Besides the 2010 Winter Olympics broadcasters from the United States, Australia's Today Show,[41] and Japan have done daily up to week long segments from Whistler.

ESPN2 shows BMX Races from Whistler but they are really from nearby Pemberton's Green River BMX Track.

Most videos of Whistler Backcountry skiing, snowboarding, and snowmobiling are filmed in the Pemberton Valley or area. The Whistler name has a much higher brand recognition.

Movies[edit]

The Whistler Film Festival is producesd by the Whistler Film Festival Society (WFFS). It is held over five days from the first weekend of December.[42]

The Crash Reel, a 2013 documentary and reality film, directed by Academy Award Nominee Lucy Walker, was filmed on location in Whistler. It features top-ranked American snowboarder Kevin Pearce, who because of injuries missed the 2010 Winter Olympics, dealing with his rival Shaun White. It was a selection for the Whistler Film Festival, the Montreal World Film Festival and the Sundance Film Festival.[43]

Ski School, a 1991 comedy, with Dean Cameron, was filmed on location partially, in Whistler and on the mountain.[44]

The X-Files: I Want to Believe (2008) used the glacier above the community to stand in for Antarctica.[45][46]

Why Did I Get Married? (2008) which was directed, written and starred Tyler Perry, was shot on the slopes of Whistler Blackcomb ski resort.[46][47]

White Fang 2: Myth of the White Wolf (1994) was directed by Ken Olin and stars Scott Bairstow, Alfred Molina, Geoffrey Lewis, and Ethan Hawke. Whistler is the back drop for this Disney film.[46][48]

The Grey (2011) which was directed by Joe Carnahan. Liam Neeson sips cocktails in The Cure Bar at Whistler's Nita Lake Lodge.[46]

The Twilight Saga: Breaking Dawn – Part 1 (2011) and The Twilight Saga: Breaking Dawn – Part 2 (2012) were not filmed in Whistler proper, but north and south of town. The crew was housed in Squamish and later Pemberton, but the stars were housed in Whistler hotels, hence the reason for all the star sightings in the village.

Gallery[edit]

Notes[edit]

  • The Windows XP codename "Whistler" is named after this community
  • The Windows Vista codename "Longhorn" is named after the Longhorn Saloon, a bar at the base of Whistler Mountain. Country Dick Montana died at his drumset in this bar in 1995.

See also[edit]

References[edit]

  1. ^ "British Columbia Regional Districts, Municipalities, Corporate Name, Date of Incorporation and Postal Address" (XLS). British Columbia Ministry of Communities, Sport and Cultural Development. Retrieved November 2, 2014. 
  2. ^ Population and dwelling counts, for Canada, provinces and territories, and population centres, 2011 and 2006 censuses: British Columbia. Statistics Canada. Retrieved 17 March 2013
  3. ^ Population 1981/1986
  4. ^ Short Portage to Lillooet, Irene Edwards, self-publ., Lillooet 1976
  5. ^ BritishColumbia.com - Whistler, British Columbia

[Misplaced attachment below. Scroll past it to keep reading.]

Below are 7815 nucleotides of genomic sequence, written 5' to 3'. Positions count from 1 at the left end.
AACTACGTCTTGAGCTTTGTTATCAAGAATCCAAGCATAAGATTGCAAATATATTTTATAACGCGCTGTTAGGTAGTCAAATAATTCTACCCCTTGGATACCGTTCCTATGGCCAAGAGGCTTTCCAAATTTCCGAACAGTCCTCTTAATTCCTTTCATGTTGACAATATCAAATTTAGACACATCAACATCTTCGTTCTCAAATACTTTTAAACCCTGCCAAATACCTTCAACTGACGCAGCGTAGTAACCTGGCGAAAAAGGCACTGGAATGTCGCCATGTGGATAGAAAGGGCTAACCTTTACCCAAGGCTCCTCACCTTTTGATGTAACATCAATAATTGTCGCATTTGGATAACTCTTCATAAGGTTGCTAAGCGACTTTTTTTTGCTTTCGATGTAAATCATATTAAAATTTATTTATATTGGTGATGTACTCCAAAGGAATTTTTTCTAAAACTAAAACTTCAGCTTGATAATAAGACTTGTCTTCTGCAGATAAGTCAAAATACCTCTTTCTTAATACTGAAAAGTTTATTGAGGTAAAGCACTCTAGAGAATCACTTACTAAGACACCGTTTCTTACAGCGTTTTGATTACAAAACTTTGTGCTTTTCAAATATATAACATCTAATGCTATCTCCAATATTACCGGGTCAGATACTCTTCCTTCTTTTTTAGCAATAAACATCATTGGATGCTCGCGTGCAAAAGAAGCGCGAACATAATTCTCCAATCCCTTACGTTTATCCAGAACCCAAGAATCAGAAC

6. ^ BritishColumbia.com - History and Heritage of Whistler Mountain
  7. ^ [1]
  8. ^ Get Bear Smart Society
  9. ^ a b Bear Smart Whistler
  10. ^ Darcy Frey (25 November 2007). "The Bears Among Us". The New York Times. Retrieved 2007-11-24. 
  11. ^ Building a berry crop for the bears
  12. ^ Pacific crab apple
  13. ^ E-Flora BC: Electronic Atlas of the Flora of British Columbia, Malus fusca (Raf.) C.K. Schneid.
  14. ^ Vaccinium vitis-idaea L. lingonberry
  15. ^ E-Fauna BC: Electronic Atlas of the Wildlife of British Columbia, Ursus americanus Pallas, 1780
  16. ^ [2]
  17. ^ [3]
  18. ^ [4]
  19. ^ [5]
  20. ^ Grizzly bears in southwest BC: prospects for survival
  21. ^ a b Single female bear brings new hope for B.C.’s threatened grizzlies
  22. ^ [6]
  23. ^ Grizzly Bear Presentation
  24. ^ E-Fauna BC: Electronic Atlas of the Wildlife of British Columbia, Ursus arctos (Ord, 1815)
  25. ^ Kodiak bear
  26. ^ a b c d Canada Flight Supplement. Effective 0901Z 24 July 2014 to 0901Z 18 September 2014
  27. ^ Harbour Air
  28. ^ Environment Canada. "Whistler". Retrieved 2009-04-23. 
  29. ^ "Calculation Information for 1981 to 2010 Canadian Normals Data". Environment Canada. Retrieved 9 July 2013. 
  30. ^ a b Getting to know Whistler’s trees - Museum Musings
  31. ^ Douglas-fir Fertilization with Biosolids: Five-year Results at Whistler, B.C.
  32. ^ Cytological aspects of seasonal changes in the mesophyll chlorenchyma cells of Pinus Contorta dougl. ex loud ssp Latifolia (Engelm, ex wats) in relation to frost hardiness
  33. ^ Science under the Peak 2 Peak; forestry researchers use Blackcomb to study future prospects for the whitebark pine
  34. ^ Malus fusca (Raf.) C.K. Schneid. Oregon crab apple
  35. ^ The Trees of British Columbia: Native and Naturalized
  36. ^ Varner, Colin (2002). Plants of the Whistler region (1st ed.). ISBN 1551926024. LCCN 2002096043. OCLC 51086167. OL 3571927M. Retrieved 17 February 2006. 
  37. ^ Feds shut down local pirate radio station
  38. ^ Free*Whistler.com Internet Radio
  39. ^ Life is not always awesome for Sophie Tweed-Simmons
  40. ^ a b Japanese getting eyeful of Whistler
  41. ^ "TODAY in Canada: 20-24 September". Archived from the original on 21 April 2005. 
  42. ^ "Organization". The Whistler Film Festival Society (WFFS). Retrieved 24 July 2014. 
  43. ^ Whistler Film Festival wraps with film about American snowboarder Kevin Pearce
  44. ^ Ski School
  45. ^ The X Files: I Want to Believe
  46. ^ a b c d On-location vacations: Movies shot in Canada
  47. ^ Why Did I Get Married?
  48. ^ White Fang 2: Myth of the White Wolf

External links[edit]

Coordinates: 50°7′15″N 122°57′16″W / 50.12083°N 122.95444°W / 50.12083; -122.95444